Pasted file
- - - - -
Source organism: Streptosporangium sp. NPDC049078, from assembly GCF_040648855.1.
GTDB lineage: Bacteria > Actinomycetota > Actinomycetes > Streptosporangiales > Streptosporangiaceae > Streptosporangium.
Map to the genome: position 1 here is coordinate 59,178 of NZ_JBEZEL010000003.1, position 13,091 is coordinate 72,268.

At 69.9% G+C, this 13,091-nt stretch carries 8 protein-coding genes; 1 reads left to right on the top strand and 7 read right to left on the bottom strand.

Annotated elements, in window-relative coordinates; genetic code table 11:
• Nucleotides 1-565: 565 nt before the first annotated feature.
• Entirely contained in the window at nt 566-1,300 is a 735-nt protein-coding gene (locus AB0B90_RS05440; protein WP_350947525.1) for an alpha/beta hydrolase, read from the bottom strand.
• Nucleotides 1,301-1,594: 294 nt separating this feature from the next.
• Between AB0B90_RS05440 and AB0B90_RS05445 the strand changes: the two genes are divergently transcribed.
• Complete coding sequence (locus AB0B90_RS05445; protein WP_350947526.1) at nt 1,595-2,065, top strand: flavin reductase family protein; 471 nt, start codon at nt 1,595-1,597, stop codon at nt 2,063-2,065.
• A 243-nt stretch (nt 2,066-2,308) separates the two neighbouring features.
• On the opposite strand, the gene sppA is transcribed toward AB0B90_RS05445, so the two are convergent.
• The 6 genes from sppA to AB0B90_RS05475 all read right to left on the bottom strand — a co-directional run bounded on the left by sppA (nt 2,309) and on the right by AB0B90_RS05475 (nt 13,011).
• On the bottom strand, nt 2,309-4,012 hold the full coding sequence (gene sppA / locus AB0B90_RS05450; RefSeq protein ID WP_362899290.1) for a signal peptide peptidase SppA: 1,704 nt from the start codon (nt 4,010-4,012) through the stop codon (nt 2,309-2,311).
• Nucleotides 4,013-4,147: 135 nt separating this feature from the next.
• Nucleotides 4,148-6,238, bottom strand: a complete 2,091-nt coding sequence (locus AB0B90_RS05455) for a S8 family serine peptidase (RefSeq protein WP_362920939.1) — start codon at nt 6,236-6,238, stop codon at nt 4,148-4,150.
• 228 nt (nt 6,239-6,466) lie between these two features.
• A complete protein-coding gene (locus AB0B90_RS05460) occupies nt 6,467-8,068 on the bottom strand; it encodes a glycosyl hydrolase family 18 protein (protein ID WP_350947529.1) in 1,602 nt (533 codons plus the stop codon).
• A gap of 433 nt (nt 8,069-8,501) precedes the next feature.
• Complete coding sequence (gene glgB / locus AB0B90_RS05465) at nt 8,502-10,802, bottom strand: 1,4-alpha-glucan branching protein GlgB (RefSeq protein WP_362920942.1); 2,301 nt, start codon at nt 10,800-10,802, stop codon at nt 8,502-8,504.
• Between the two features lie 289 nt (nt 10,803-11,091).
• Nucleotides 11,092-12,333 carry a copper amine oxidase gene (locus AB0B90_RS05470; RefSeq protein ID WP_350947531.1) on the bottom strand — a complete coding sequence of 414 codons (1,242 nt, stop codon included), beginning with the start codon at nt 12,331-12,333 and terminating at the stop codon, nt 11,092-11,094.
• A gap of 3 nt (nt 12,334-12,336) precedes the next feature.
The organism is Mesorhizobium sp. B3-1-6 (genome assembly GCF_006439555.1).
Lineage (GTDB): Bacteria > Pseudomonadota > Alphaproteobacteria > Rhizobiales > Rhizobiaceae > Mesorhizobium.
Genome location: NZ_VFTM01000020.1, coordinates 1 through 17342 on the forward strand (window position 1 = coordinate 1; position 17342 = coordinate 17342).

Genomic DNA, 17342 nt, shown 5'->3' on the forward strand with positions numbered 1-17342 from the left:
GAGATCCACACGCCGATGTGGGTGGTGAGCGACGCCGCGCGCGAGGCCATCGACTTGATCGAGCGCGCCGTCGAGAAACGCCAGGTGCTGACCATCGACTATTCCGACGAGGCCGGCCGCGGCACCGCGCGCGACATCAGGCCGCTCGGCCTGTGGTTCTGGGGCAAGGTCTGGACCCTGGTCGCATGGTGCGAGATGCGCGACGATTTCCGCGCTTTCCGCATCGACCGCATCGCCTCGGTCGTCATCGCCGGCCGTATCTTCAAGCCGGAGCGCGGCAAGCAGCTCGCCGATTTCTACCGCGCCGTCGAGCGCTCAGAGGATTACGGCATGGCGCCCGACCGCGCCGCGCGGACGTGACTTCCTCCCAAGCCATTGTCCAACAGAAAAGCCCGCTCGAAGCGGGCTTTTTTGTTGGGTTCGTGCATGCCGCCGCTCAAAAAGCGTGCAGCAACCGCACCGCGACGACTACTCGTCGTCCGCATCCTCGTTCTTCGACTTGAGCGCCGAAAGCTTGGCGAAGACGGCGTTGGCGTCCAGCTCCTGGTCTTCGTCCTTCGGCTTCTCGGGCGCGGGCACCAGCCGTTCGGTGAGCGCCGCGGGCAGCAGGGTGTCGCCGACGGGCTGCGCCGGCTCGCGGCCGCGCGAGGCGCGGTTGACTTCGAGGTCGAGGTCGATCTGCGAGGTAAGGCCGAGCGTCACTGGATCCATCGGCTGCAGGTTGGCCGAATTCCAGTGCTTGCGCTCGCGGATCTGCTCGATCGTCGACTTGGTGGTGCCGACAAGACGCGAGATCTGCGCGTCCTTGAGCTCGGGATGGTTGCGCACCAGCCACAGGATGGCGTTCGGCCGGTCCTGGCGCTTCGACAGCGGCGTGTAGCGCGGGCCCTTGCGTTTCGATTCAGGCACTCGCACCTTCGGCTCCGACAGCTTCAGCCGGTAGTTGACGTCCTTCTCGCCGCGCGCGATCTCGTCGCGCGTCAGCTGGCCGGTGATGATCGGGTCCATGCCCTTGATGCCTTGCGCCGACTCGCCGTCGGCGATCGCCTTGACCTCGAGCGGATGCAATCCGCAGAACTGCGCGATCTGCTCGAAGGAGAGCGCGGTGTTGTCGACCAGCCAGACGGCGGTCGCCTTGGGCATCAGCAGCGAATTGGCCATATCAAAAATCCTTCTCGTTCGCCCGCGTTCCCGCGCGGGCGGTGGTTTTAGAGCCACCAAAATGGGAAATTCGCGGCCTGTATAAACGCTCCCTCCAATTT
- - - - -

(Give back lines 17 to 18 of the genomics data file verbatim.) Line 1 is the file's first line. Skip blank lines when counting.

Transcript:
• 228 nt (nt 6,239-6,466) lie between these two features.
• A complete protein-coding gene (locus AB0B90_RS05460) occupies nt 6,467-8,068 on the bottom strand; it encodes a glycosyl hydrolase family 18 protein (protein ID WP_350947529.1) in 1,602 nt (533 codons plus the stop codon).